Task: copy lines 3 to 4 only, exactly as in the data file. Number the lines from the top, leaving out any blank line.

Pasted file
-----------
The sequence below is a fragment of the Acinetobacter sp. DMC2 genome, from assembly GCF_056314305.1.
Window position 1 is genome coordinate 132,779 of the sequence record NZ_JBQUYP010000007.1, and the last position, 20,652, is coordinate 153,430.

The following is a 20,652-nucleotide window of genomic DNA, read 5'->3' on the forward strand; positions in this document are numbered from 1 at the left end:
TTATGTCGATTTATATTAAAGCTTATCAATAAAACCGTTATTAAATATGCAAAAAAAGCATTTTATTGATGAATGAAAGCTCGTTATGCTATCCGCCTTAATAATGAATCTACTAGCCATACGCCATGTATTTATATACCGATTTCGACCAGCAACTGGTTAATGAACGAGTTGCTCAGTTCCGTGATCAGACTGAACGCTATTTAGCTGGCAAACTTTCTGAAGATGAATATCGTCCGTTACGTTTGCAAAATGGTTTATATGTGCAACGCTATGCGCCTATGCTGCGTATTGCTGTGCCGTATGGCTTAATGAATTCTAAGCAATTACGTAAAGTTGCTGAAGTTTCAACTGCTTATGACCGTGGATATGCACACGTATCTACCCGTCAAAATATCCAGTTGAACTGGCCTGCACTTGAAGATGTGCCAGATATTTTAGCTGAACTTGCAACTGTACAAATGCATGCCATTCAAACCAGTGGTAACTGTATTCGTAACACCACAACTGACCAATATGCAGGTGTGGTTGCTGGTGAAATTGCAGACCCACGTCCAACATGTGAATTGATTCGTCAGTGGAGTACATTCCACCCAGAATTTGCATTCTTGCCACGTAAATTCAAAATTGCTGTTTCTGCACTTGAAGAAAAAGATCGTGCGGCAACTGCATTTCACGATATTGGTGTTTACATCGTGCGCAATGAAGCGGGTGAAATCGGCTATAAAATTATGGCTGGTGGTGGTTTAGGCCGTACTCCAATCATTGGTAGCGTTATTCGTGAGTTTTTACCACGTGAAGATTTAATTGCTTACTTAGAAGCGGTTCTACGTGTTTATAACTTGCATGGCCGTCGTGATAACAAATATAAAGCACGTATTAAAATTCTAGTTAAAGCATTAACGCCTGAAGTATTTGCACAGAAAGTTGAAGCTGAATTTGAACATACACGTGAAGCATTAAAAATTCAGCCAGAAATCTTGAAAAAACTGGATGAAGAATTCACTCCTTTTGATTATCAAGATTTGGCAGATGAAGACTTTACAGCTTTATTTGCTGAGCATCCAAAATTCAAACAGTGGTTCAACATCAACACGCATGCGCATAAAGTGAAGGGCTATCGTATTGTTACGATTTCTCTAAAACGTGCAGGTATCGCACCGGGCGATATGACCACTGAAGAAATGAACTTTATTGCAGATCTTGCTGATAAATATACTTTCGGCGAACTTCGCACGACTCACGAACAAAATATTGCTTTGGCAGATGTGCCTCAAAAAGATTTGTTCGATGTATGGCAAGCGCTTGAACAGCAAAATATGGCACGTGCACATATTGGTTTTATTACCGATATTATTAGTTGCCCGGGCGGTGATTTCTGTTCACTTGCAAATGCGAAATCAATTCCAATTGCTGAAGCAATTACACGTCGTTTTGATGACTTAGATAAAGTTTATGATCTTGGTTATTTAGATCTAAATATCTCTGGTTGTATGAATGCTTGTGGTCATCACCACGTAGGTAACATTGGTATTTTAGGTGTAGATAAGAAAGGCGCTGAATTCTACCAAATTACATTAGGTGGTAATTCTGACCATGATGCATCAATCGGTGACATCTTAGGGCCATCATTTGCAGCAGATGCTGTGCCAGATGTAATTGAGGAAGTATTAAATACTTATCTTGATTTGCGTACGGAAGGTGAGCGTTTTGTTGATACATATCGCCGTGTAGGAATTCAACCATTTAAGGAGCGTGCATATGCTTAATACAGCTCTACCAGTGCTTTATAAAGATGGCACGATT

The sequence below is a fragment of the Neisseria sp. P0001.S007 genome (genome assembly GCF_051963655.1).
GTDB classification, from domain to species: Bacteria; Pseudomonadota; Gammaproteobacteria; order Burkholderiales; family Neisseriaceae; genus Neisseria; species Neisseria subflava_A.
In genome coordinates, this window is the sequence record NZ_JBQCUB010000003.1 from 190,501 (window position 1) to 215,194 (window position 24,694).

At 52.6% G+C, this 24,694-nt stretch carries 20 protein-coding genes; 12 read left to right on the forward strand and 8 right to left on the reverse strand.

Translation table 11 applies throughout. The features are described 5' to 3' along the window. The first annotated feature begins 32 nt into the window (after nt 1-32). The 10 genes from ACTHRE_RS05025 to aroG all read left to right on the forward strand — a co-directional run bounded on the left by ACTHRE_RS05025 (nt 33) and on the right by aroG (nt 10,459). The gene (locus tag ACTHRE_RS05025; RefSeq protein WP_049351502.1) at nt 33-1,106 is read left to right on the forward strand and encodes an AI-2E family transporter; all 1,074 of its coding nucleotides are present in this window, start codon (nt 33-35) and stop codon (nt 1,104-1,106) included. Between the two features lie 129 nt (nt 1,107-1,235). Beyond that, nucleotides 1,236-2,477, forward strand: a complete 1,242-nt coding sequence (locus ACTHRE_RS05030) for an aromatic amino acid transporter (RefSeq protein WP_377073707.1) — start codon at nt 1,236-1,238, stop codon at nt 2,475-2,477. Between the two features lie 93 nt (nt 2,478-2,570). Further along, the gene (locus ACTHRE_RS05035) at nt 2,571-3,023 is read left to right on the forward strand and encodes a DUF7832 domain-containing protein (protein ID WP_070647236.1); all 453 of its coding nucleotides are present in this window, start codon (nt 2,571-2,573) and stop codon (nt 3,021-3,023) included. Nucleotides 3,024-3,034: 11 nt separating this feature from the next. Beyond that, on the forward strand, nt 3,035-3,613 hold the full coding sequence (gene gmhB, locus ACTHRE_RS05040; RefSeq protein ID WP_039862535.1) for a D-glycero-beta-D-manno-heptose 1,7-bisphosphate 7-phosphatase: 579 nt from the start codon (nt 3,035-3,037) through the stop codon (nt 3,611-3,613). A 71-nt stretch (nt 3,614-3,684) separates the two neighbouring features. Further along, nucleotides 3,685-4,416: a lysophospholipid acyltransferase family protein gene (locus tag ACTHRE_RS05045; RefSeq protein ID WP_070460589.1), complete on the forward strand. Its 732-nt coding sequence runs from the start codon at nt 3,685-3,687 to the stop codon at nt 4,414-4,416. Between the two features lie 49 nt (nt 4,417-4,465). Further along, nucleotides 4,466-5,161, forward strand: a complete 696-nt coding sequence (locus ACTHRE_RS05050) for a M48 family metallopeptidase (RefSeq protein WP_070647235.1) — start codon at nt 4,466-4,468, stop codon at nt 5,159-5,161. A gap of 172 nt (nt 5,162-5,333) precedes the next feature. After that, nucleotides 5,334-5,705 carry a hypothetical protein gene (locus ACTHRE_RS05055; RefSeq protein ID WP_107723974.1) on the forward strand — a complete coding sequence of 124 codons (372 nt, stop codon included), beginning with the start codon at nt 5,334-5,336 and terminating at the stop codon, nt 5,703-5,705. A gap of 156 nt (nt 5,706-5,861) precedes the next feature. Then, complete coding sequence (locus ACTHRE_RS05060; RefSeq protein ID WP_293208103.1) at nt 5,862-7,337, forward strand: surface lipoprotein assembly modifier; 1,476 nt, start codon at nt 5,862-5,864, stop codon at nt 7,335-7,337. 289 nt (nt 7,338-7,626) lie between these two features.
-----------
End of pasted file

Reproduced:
The following is a 20,652-nucleotide window of genomic DNA, read 5'->3' on the forward strand; positions in this document are numbered from 1 at the left end:
TTATGTCGATTTATATTAAAGCTTATCAATAAAACCGTTATTAAATATGCAAAAAAAGCATTTTATTGATGAATGAAAGCTCGTTATGCTATCCGCCTTAATAATGAATCTACTAGCCATACGCCATGTATTTATATACCGATTTCGACCAGCAACTGGTTAATGAACGAGTTGCTCAGTTCCGTGATCAGACTGAACGCTATTTAGCTGGCAAACTTTCTGAAGATGAATATCGTCCGTTACGTTTGCAAAATGGTTTATATGTGCAACGCTATGCGCCTATGCTGCGTATTGCTGTGCCGTATGGCTTAATGAATTCTAAGCAATTACGTAAAGTTGCTGAAGTTTCAACTGCTTATGACCGTGGATATGCACACGTATCTACCCGTCAAAATATCCAGTTGAACTGGCCTGCACTTGAAGATGTGCCAGATATTTTAGCTGAACTTGCAACTGTACAAATGCATGCCATTCAAACCAGTGGTAACTGTATTCGTAACACCACAACTGACCAATATGCAGGTGTGGTTGCTGGTGAAATTGCAGACCCACGTCCAACATGTGAATTGATTCGTCAGTGGAGTACATTCCACCCAGAATTTGCATTCTTGCCACGTAAATTCAAAATTGCTGTTTCTGCACTTGAAGAAAAAGATCGTGCGGCAACTGCATTTCACGATATTGGTGTTTACATCGTGCGCAATGAAGCGGGTGAAATCGGCTATAAAATTATGGCTGGTGGTGGTTTAGGCCGTACTCCAATCATTGGTAGCGTTATTCGTGAGTTTTTACCACGTGAAGATTTAATTGCTTACTTAGAAGCGGTTCTACGTGTTTATAACTTGCATGGCCGTCGTGATAACAAATATAAAGCACGTATTAAAATTCTAGTTAAAGCATTAACGCCTGAAGTATTTGCACAGAAAGTTGAAGCTGAATTTGAACATACACGTGAAGCATTAAAAATTCAGCCAGAAATCTTGAAAAAACTGGATGAAGAATTCACTCCTTTTGATTATCAAGATTTGGCAGATGAAGACTTTACAGCTTTATTTGCTGAGCATCCAAAATTCAAACAGTGGTTCAACATCAACACGCATGCGCATAAAGTGAAGGGCTATCGTATTGTTACGATTTCTCTAAAACGTGCAGGTATCGCACCGGGCGATATGACCACTGAAGAAATGAACTTTATTGCAGATCTTGCTGATAAATATACTTTCGGCGAACTTCGCACGACTCACGAACAAAATATTGCTTTGGCAGATGTGCCTCAAAAAGATTTGTTCGATGTATGGCAAGCGCTTGAACAGCAAAATATGGCACGTGCACATATTGGTTTTATTACCGATATTATTAGTTGCCCGGGCGGTGATTTCTGTTCACTTGCAAATGCGAAATCAATTCCAATTGCTGAAGCAATTACACGTCGTTTTGATGACTTAGATAAAGTTTATGATCTTGGTTATTTAGATCTAAATATCTCTGGTTGTATGAATGCTTGTGGTCATCACCACGTAGGTAACATTGGTATTTTAGGTGTAGATAAGAAAGGCGCTGAATTCTACCAAATTACATTAGGTGGTAATTCTGACCATGATGCATCAATCGGTGACATCTTAGGGCCATCATTTGCAGCAGATGCTGTGCCAGATGTAATTGAGGAAGTATTAAATACTTATCTTGATTTGCGTACGGAAGGTGAGCGTTTTGTTGATACATATCGCCGTGTAGGAATTCAACCATTTAAGGAGCGTGCATATGCTTAATACAGCTCTACCAGTGCTTTATAAAGATGGCACGATT